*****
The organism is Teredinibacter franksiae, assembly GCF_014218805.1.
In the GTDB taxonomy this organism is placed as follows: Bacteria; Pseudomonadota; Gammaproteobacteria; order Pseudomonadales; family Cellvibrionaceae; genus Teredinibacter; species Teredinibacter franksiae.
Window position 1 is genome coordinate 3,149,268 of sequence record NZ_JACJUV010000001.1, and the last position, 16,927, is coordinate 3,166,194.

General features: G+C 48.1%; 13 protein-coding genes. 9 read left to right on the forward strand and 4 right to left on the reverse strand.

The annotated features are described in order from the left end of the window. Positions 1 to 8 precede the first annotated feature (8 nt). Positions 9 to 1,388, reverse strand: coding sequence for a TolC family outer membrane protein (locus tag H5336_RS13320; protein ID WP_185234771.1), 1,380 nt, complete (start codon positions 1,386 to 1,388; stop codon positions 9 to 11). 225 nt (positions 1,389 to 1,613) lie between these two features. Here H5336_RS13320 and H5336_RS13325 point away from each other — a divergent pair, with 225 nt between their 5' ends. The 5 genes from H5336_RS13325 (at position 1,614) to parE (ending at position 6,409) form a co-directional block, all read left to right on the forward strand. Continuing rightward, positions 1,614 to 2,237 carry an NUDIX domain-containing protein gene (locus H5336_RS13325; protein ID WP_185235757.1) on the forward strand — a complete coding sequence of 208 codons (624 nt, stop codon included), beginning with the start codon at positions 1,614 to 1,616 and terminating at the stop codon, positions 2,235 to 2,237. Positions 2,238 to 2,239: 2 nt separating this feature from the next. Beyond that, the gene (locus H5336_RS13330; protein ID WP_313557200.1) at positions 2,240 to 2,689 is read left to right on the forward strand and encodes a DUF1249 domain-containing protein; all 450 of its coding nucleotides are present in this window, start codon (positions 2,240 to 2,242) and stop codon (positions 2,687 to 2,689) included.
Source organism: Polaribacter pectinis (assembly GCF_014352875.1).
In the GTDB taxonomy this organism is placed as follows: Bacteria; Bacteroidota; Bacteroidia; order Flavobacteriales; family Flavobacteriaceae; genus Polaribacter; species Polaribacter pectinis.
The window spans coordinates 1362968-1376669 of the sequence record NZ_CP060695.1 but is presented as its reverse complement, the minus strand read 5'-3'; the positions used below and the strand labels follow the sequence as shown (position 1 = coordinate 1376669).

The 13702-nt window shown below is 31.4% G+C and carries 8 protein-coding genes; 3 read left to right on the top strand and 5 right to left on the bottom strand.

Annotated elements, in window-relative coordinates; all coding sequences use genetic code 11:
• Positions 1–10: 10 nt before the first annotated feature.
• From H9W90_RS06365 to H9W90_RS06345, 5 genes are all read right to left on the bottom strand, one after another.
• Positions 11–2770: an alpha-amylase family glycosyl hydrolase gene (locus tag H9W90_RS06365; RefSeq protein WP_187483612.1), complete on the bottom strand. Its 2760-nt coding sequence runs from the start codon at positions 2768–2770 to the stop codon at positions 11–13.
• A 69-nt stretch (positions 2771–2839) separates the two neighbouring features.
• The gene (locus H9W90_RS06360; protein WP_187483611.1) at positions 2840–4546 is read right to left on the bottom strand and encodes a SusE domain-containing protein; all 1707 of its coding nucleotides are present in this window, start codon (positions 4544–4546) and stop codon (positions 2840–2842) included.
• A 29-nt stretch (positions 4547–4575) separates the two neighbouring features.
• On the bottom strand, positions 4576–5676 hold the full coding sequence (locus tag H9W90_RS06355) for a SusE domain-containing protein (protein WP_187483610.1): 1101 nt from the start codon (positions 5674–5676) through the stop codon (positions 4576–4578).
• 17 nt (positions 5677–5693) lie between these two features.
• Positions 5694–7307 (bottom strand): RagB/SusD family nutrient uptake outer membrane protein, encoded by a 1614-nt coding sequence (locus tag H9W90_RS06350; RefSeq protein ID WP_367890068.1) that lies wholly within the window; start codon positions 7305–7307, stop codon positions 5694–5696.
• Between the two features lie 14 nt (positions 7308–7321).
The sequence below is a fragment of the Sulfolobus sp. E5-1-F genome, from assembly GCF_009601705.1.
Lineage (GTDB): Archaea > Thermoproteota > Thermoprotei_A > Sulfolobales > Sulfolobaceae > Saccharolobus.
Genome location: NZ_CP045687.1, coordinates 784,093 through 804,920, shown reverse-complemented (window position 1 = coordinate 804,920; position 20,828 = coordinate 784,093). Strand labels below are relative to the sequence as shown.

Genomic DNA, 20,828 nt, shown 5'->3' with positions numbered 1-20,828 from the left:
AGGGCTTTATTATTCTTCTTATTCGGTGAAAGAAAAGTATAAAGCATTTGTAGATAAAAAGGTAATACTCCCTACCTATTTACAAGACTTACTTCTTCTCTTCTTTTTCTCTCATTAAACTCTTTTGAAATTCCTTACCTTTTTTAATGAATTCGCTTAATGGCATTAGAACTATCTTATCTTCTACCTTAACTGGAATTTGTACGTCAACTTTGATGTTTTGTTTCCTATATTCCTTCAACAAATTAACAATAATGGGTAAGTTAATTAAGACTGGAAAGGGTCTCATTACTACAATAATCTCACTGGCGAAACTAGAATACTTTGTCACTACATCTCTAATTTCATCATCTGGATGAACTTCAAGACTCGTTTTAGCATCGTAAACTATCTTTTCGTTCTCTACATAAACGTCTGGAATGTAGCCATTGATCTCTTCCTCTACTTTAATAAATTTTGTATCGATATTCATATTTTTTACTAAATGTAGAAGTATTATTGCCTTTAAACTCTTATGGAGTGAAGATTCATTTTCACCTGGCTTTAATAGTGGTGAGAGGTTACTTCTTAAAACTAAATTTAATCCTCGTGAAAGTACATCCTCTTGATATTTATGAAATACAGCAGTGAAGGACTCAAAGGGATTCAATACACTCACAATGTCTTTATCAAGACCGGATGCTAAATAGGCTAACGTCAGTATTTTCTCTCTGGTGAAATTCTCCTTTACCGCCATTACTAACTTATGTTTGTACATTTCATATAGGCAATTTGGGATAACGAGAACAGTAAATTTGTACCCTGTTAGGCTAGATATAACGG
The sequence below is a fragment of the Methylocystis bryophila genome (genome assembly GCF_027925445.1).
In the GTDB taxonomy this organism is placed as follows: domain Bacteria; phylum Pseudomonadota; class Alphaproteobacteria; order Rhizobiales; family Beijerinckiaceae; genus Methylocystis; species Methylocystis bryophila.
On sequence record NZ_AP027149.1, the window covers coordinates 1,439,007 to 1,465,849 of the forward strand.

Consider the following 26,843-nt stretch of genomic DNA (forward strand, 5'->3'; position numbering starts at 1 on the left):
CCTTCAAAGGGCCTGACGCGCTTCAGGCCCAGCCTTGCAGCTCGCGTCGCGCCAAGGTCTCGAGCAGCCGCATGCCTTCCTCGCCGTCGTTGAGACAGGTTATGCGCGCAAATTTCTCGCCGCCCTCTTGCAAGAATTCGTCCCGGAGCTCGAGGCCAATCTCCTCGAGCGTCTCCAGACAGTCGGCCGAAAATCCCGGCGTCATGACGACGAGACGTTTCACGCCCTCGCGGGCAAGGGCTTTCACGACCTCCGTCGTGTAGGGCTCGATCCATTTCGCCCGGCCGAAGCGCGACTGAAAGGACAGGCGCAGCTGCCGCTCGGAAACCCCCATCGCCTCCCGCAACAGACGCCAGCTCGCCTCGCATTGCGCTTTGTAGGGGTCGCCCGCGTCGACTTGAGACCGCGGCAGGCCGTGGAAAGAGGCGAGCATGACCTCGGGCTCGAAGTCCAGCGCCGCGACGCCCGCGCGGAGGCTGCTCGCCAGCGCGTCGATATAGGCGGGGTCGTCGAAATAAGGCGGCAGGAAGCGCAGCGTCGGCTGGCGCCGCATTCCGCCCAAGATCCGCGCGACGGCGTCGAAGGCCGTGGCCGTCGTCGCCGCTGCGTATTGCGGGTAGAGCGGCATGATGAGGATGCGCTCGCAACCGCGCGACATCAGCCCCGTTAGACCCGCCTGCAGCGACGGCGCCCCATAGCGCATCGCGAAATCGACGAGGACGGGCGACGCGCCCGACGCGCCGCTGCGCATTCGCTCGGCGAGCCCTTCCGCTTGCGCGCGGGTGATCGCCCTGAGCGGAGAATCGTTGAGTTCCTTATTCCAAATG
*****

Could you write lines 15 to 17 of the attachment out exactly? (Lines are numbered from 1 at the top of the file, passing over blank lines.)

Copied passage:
• The gene (locus H9W90_RS06360; protein WP_187483611.1) at positions 2840–4546 is read right to left on the bottom strand and encodes a SusE domain-containing protein; all 1707 of its coding nucleotides are present in this window, start codon (positions 4544–4546) and stop codon (positions 2840–2842) included.
• A 29-nt stretch (positions 4547–4575) separates the two neighbouring features.
• On the bottom strand, positions 4576–5676 hold the full coding sequence (locus tag H9W90_RS06355) for a SusE domain-containing protein (protein WP_187483610.1): 1101 nt from the start codon (positions 5674–5676) through the stop codon (positions 4576–4578).